W.G. Walker Outstanding Paper Award

Journal of Educational Administration

ISSN: 0957-8234

Publication date: 15 May 2007


Ross Thomas, A. (2007), "W.G. Walker Outstanding Paper Award", Journal of Educational Administration, Vol. 45 No. 3. https://doi.org/10.1108/jea.2007.07445caa.001

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Emerald Group Publishing Limited

Copyright © 2007, Emerald Group Publishing Limited

W.G. Walker Outstanding Paper Award

At the end of each year members of the journal’s Editorial Advisory Board are asked to vote for the articles that they consider the best to have appeared in the just-completed volume. Accordingly, I am pleased to announce the result of the ballot for the outstanding articles to appear in Vol. 44, 2006.

The W.G. Walker Award, made in honour of the founding editor of this journal, is presented to Neil Cranston, Lisa C. Ehrich and Megan Kimber for their article “Ethical dilemmas: the ‘bread and butter’ of educational leaders’ lives”. The article was published in Vol. 44 No. 2.

Two articles were highly commended: “Toward a framework for preparing leaders for social justice” by Colleen Capper, George Theoharis and James Sebastian (Vol. 44 No. 3) and “Complexity and the beginning principal in the USA: perspectives on socialization” by Gary M. Crow (Vol. 44 No. 4).

On behalf of the Editorial Advisory Board and the editorial members of the Journal of Educational Administration I extend congratulations to these fine authors.

This issue

This issue of the journal contains five articles contributed by authors in Israel, New Zealand, the UK and the USA.

The first article is published with the permission of the Australian Council for Educational Leaders. The article, “Leadership as a subversive activity”, is the William Walker Oration presented by John MacBeath (University of Cambridge) in October 2006 at the annual conference of the Council in Canberra. In his article, MacBeath uses “subversive” in an intellectual, moral and political sense, as “a sacred mission to confront the ‘noble lies’ of politicians, the superficiality of the designer culture and the line of least resistance opted for by overworked and demoralised teachers”. The paper is based on a seven-country three-year study, which brought together staff from 24 schools to explore the connection between learning and leadership. Five key principles held in common among the schools provides basis for an insightful and intriguing discussion.

Our second article reports a study conducted in junior and senior public high schools in Israel. The authors, Klein and Weiss (Bar-Ilan University) investigated a procedure that integrates both decision-making approaches – intuitive, considered to be holistic and creative, and systematic, considered to have a theoretical basis and accuracy in data processing – used by teachers. These two approaches, together with a composite or integrated procedure, were used by teachers to resolve a complex educational dilemma. Fascinating results shed light on the different thinking patterns of decision-makers and point to the potential integration of intuitive and systemic thinking in resolving complex educational problems.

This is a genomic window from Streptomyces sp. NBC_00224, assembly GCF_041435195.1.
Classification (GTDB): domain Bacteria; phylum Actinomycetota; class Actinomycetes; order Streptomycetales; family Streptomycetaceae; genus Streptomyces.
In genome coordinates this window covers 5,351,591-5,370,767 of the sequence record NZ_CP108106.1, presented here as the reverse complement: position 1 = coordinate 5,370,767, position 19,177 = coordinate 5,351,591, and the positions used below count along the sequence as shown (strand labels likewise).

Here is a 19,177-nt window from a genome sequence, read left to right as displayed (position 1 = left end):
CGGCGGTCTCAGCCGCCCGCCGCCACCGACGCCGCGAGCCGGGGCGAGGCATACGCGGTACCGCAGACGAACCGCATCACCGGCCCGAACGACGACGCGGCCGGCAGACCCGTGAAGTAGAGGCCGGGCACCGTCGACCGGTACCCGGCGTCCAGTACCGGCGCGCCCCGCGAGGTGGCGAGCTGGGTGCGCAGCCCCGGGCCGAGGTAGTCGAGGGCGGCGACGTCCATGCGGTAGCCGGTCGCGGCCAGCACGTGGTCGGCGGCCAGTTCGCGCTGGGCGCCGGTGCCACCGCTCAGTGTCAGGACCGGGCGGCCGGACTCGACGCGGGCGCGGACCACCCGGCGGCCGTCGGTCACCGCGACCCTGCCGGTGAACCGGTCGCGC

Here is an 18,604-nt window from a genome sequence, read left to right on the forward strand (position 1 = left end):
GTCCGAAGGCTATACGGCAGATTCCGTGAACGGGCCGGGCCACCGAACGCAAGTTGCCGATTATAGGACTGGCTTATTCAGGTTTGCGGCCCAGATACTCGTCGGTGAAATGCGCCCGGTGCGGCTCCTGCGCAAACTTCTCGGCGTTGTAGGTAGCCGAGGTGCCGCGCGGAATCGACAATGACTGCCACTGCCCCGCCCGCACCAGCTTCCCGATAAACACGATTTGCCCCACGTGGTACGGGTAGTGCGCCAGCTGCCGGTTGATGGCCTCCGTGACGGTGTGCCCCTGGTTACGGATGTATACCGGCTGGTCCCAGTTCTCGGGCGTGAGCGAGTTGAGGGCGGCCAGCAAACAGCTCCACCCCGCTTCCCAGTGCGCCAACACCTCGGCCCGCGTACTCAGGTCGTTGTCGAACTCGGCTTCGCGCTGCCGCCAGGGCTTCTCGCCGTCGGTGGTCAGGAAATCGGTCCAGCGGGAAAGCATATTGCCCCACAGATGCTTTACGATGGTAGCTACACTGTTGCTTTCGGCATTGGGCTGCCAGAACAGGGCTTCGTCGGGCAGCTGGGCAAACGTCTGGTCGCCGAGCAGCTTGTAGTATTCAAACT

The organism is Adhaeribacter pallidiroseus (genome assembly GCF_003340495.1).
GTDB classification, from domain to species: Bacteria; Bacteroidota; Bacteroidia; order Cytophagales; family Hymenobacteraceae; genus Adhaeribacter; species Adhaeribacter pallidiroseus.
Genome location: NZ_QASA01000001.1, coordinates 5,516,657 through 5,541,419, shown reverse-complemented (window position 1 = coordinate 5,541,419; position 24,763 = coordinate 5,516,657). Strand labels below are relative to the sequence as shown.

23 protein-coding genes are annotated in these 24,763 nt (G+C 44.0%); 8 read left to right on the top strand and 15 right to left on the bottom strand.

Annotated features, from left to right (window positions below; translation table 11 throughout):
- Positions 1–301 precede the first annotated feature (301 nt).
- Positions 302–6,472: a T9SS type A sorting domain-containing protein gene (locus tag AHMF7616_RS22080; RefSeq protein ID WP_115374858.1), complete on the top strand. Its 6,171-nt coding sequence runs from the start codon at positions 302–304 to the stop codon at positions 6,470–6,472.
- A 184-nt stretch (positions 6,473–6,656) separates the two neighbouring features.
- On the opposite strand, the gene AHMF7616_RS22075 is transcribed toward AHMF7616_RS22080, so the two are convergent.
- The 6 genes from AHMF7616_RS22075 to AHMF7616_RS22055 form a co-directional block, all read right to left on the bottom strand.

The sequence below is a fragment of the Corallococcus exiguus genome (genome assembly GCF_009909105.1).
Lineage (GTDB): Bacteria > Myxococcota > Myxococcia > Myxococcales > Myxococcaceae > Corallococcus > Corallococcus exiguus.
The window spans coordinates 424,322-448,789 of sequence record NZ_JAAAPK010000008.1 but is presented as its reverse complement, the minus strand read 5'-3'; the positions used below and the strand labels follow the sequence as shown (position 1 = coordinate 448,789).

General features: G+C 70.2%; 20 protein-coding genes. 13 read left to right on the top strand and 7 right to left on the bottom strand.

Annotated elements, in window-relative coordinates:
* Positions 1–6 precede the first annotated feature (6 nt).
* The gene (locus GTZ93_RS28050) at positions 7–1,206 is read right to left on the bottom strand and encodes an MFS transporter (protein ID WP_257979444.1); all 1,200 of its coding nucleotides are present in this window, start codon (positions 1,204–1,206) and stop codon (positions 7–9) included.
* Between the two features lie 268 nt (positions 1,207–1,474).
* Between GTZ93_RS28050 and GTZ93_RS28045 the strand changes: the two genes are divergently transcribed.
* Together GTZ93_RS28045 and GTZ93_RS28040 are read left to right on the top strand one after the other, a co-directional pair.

Friedman, Bobrowski and Markow next identify factors that represent parent satisfaction with their children’s schools. They then seek to identify the predictors of overall school satisfaction among three groups of variables – district characteristics, parent demographics, and school satisfaction factors. Findings for this study are based on data gathered from over 30,000 parents throughout the USA. Three significant factors emerged: the extent that parents received adequate information from the school about their children and the degree of involvement the school and teachers afforded them; the adequacy of school resources; and the extent to which school leadership (Board of Education and School Superintendent) were effective and managed the school budget well.

The next article is also based in the USA and investigates the composition of metaphor by adult graduate students in 17 teams in two business and three educational administration courses. Marcellino (Adelphi University) used action-research (conducted by the instructors and students) to utilise participants’ metaphors or metaphoric fragments (glimpses of a metaphor) as an instructional technique to better understand and compare the team processes in each discipline. It was found that the analysis of metaphors enabled the instructor to develop a multiple perspective of various team stages and to revise an action plan that would expand the use of metaphors as a diagnostic tool.

In the final article, Walker (Massey University) reports a study of perceptions of service climate in New Zealand English language centres. Teachers and administrative staff responded to a detailed questionnaire the analysis of which revealed their overall positive perceptions of service climate in their respective institutions. Aspects of management were not as positively perceived; resourcing even less so. The author concludes that the centres are doing well in their “soft” service management areas, e.g. client focus, but need to pay more attention to the “hard” components such as resourcing and basic management competencies.

Six book reviews complete this issue.

A. Ross Thomas